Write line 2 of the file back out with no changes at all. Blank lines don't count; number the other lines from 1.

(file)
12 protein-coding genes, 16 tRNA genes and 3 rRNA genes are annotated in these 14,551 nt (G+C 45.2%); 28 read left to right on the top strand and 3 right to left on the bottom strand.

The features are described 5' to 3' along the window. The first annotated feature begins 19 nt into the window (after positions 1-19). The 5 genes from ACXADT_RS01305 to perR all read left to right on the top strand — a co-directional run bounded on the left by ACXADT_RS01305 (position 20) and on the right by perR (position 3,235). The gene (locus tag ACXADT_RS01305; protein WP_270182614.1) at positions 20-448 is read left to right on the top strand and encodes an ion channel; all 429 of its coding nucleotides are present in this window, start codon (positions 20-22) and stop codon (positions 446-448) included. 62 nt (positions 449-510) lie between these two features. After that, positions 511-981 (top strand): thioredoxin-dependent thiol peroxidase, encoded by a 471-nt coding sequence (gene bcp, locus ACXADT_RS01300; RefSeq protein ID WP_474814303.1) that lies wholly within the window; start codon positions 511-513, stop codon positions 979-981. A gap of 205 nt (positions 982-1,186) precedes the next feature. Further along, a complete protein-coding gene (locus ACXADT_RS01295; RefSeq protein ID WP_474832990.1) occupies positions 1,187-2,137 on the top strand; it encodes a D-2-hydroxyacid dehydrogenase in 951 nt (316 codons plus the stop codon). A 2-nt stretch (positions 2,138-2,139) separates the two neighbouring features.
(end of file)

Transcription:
The features are described 5' to 3' along the window. The first annotated feature begins 19 nt into the window (after positions 1-19). The 5 genes from ACXADT_RS01305 to perR all read left to right on the top strand — a co-directional run bounded on the left by ACXADT_RS01305 (position 20) and on the right by perR (position 3,235). The gene (locus tag ACXADT_RS01305; protein WP_270182614.1) at positions 20-448 is read left to right on the top strand and encodes an ion channel; all 429 of its coding nucleotides are present in this window, start codon (positions 20-22) and stop codon (positions 446-448) included. 62 nt (positions 449-510) lie between these two features. After that, positions 511-981 (top strand): thioredoxin-dependent thiol peroxidase, encoded by a 471-nt coding sequence (gene bcp, locus ACXADT_RS01300; RefSeq protein ID WP_474814303.1) that lies wholly within the window; start codon positions 511-513, stop codon positions 979-981. A gap of 205 nt (positions 982-1,186) precedes the next feature. Further along, a complete protein-coding gene (locus ACXADT_RS01295; RefSeq protein ID WP_474832990.1) occupies positions 1,187-2,137 on the top strand; it encodes a D-2-hydroxyacid dehydrogenase in 951 nt (316 codons plus the stop codon). A 2-nt stretch (positions 2,138-2,139) separates the two neighbouring features.